Godzilla: King of the Monsters (2019) Review

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Godzilla: King of the Monsters (2019)

~Review by Grawlix (July 2019)

I’ve probably made it obvious enough by now that I love me some giant monster movies. As such, I was a big fan of 2014’s Godzilla. Yeah, it wasn’t perfect – If I’m being honest, there are very few of the thirty-odd Godzilla films so far released that I would consider truly flawless – but it absolutely stuck the landing. In particular, we finally – finally – got to see His Atomic Majesty realized through the full might of Hollywood special effects, and the result was as awesome as I could have hoped. The film also launched the Legendary Monsterverse (no small feat considering the spectacular failure of Universal’s The Mummy to do the same for their Dark Universe) and so, after a brief detour to the 1970’s and Skull Island, we return to the present for the champ’s first title defense in Godzilla: King of the Monsters.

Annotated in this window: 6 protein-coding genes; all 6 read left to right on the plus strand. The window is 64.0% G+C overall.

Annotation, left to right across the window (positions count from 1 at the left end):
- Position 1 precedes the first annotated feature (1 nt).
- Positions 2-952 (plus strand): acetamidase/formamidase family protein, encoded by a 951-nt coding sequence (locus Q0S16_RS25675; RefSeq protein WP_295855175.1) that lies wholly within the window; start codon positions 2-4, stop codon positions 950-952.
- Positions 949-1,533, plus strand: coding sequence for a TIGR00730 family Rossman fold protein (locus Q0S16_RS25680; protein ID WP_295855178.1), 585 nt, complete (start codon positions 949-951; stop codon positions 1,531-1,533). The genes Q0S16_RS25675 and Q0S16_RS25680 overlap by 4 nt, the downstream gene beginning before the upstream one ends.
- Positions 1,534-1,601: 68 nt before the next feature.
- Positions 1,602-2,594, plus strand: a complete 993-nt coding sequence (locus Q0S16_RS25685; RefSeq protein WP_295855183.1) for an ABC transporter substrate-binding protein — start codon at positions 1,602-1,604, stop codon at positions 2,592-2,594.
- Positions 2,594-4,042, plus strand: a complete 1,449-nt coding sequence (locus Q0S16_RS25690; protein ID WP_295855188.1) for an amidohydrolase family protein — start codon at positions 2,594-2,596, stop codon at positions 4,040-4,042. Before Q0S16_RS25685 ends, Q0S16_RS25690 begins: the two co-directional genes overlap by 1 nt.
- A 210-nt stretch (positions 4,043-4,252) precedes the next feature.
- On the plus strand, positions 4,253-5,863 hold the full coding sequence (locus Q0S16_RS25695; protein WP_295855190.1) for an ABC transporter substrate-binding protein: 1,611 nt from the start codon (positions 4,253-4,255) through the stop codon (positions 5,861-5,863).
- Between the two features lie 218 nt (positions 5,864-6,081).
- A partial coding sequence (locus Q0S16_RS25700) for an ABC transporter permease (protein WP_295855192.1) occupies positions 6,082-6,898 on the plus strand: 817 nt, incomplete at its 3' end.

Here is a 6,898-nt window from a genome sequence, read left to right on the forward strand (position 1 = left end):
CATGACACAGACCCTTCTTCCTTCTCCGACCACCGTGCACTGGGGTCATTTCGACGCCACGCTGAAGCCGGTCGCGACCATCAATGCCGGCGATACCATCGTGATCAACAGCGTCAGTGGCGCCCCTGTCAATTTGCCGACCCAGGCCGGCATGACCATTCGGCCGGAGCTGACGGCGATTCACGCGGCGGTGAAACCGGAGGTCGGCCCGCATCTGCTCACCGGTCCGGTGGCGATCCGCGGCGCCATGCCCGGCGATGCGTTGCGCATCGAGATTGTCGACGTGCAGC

It’s been five years since cataclysmic kaiju showdown of Godzilla (so we’re moving in real time, basically). With the existence of Titans now undeniable, the world is divided on its opinion of them. The Military (and most of humanity at large, for that matter) would understandably prefer to see them destroyed, on account of their boundless destructive potential. Monarch, the shadowy organization that’s been pulling strings throughout the franchise, and is apparently beholden to the US government, though it’s never clear exactly how much, feels they should be preserved and studied, owing to the fact that it was a Titan that ultimately saved the day five years before. And then we have a group of eco-terrorists, who feel that Mother Earth needs go on the offensive against humanity and sees the Titans as the perfect vehicle for doing so.